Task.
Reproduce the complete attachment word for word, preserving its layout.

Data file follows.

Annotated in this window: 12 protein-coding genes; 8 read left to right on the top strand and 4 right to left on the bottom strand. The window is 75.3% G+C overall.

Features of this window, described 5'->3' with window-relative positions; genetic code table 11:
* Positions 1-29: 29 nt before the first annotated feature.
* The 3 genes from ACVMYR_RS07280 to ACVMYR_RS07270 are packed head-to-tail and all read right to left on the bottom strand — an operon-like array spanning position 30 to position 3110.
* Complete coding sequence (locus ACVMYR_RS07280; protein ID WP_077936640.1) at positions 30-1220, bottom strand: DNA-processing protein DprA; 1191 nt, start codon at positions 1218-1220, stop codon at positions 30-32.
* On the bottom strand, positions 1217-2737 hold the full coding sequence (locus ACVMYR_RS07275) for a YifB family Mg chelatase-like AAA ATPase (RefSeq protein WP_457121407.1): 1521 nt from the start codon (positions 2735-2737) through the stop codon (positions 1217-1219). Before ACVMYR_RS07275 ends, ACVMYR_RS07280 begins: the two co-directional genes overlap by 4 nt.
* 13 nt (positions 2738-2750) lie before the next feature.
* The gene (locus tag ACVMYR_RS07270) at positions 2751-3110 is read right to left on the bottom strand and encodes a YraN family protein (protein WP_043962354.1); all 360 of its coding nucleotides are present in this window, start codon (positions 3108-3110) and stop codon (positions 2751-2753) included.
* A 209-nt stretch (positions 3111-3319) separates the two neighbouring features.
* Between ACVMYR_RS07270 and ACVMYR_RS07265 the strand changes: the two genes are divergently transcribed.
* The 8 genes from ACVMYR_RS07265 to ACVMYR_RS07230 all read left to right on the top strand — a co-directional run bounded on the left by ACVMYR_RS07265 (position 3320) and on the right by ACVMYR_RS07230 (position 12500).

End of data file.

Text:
Annotated in this window: 12 protein-coding genes; 8 read left to right on the top strand and 4 right to left on the bottom strand. The window is 75.3% G+C overall.

Features of this window, described 5'->3' with window-relative positions; genetic code table 11:
* Positions 1-29: 29 nt before the first annotated feature.
* The 3 genes from ACVMYR_RS07280 to ACVMYR_RS07270 are packed head-to-tail and all read right to left on the bottom strand — an operon-like array spanning position 30 to position 3110.
* Complete coding sequence (locus ACVMYR_RS07280; protein ID WP_077936640.1) at positions 30-1220, bottom strand: DNA-processing protein DprA; 1191 nt, start codon at positions 1218-1220, stop codon at positions 30-32.
* On the bottom strand, positions 1217-2737 hold the full coding sequence (locus ACVMYR_RS07275) for a YifB family Mg chelatase-like AAA ATPase (RefSeq protein WP_457121407.1): 1521 nt from the start codon (positions 2735-2737) through the stop codon (positions 1217-1219). Before ACVMYR_RS07275 ends, ACVMYR_RS07280 begins: the two co-directional genes overlap by 4 nt.
* 13 nt (positions 2738-2750) lie before the next feature.
* The gene (locus tag ACVMYR_RS07270) at positions 2751-3110 is read right to left on the bottom strand and encodes a YraN family protein (protein WP_043962354.1); all 360 of its coding nucleotides are present in this window, start codon (positions 3108-3110) and stop codon (positions 2751-2753) included.
* A 209-nt stretch (positions 3111-3319) separates the two neighbouring features.
* Between ACVMYR_RS07270 and ACVMYR_RS07265 the strand changes: the two genes are divergently transcribed.
* The 8 genes from ACVMYR_RS07265 to ACVMYR_RS07230 all read left to right on the top strand — a co-directional run bounded on the left by ACVMYR_RS07265 (position 3320) and on the right by ACVMYR_RS07230 (position 12500).